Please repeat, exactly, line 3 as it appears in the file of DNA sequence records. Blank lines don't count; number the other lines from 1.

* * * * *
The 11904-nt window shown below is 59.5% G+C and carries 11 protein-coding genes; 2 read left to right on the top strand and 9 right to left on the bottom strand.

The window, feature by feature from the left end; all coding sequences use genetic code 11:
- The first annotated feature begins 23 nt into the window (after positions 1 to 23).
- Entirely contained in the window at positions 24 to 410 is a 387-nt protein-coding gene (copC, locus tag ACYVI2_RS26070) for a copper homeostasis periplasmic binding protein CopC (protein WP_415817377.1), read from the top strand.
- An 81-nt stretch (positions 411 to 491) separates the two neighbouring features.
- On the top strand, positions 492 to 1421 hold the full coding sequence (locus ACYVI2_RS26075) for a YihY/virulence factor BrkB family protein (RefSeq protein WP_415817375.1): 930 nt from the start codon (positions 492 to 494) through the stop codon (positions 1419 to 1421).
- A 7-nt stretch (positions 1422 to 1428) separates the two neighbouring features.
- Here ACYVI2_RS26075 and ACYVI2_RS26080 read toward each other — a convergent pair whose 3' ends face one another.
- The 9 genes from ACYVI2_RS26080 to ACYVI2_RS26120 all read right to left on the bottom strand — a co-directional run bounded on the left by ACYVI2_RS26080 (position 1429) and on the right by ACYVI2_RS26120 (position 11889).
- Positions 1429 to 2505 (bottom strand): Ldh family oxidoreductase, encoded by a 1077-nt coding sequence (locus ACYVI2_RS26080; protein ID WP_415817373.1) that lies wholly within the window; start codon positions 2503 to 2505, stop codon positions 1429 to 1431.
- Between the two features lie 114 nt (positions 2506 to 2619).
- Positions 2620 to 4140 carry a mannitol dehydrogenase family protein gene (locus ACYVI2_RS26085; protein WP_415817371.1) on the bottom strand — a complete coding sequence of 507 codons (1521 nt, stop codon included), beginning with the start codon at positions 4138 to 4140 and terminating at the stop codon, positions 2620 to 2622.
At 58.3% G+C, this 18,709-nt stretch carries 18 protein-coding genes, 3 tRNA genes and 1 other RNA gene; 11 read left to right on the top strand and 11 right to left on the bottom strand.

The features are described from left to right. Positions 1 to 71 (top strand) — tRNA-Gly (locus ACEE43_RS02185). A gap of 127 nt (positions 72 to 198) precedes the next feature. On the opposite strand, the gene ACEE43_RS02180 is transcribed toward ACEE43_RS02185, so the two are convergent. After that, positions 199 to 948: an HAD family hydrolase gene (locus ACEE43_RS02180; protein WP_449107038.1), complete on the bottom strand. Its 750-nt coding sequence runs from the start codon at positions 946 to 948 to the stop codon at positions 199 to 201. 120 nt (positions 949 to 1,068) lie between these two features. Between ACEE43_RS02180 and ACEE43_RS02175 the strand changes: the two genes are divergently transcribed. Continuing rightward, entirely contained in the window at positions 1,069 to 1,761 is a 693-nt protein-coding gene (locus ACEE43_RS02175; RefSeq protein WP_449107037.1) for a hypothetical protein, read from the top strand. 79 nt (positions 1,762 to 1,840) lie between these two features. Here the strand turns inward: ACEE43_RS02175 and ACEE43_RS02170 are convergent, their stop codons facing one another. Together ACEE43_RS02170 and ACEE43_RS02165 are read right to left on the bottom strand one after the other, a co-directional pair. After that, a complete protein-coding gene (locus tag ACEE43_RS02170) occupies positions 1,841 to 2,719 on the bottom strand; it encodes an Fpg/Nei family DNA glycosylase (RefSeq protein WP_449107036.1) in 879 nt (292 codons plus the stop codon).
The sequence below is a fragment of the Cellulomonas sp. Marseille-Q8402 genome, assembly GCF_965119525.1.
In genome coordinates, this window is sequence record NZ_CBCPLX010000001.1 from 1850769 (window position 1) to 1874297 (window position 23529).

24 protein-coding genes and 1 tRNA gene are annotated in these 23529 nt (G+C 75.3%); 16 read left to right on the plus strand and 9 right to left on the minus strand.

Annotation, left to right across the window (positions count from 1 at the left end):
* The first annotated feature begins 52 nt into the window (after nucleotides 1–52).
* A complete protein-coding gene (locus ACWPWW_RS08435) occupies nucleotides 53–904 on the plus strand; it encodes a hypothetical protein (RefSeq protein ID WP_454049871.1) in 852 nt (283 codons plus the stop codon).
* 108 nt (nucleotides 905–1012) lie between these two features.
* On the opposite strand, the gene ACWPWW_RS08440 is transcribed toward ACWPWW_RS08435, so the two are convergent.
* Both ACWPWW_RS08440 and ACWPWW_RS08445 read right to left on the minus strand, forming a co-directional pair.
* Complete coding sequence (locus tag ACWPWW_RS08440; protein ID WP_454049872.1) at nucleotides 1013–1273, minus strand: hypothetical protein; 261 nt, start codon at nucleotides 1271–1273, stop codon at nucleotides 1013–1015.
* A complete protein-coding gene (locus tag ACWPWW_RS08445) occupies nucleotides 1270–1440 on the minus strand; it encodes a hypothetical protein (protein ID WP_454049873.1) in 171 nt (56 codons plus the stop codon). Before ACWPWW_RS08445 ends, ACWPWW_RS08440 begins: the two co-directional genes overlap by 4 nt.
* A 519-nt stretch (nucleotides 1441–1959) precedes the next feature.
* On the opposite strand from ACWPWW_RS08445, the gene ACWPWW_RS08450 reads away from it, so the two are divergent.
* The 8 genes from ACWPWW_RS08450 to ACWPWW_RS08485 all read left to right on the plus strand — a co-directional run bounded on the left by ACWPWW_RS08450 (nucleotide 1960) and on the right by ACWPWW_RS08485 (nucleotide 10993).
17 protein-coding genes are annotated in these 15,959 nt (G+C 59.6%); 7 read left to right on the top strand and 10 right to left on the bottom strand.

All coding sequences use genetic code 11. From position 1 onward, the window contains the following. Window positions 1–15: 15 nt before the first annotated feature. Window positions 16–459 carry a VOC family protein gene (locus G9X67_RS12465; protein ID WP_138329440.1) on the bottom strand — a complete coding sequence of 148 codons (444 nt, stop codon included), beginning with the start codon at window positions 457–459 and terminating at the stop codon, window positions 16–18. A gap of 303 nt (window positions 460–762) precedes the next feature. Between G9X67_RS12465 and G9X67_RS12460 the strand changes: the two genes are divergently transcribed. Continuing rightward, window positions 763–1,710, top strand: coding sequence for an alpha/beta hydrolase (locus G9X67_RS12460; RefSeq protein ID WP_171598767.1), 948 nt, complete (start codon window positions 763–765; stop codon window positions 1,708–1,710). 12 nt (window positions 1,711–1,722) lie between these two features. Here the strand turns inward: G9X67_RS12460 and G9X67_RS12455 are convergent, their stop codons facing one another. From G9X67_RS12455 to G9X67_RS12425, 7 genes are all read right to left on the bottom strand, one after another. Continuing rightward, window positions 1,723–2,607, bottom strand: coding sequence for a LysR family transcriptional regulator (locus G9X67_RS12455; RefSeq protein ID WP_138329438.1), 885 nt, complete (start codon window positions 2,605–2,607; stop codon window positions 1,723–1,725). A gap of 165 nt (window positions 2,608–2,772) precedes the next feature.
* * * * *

- The first annotated feature begins 23 nt into the window (after positions 1 to 23).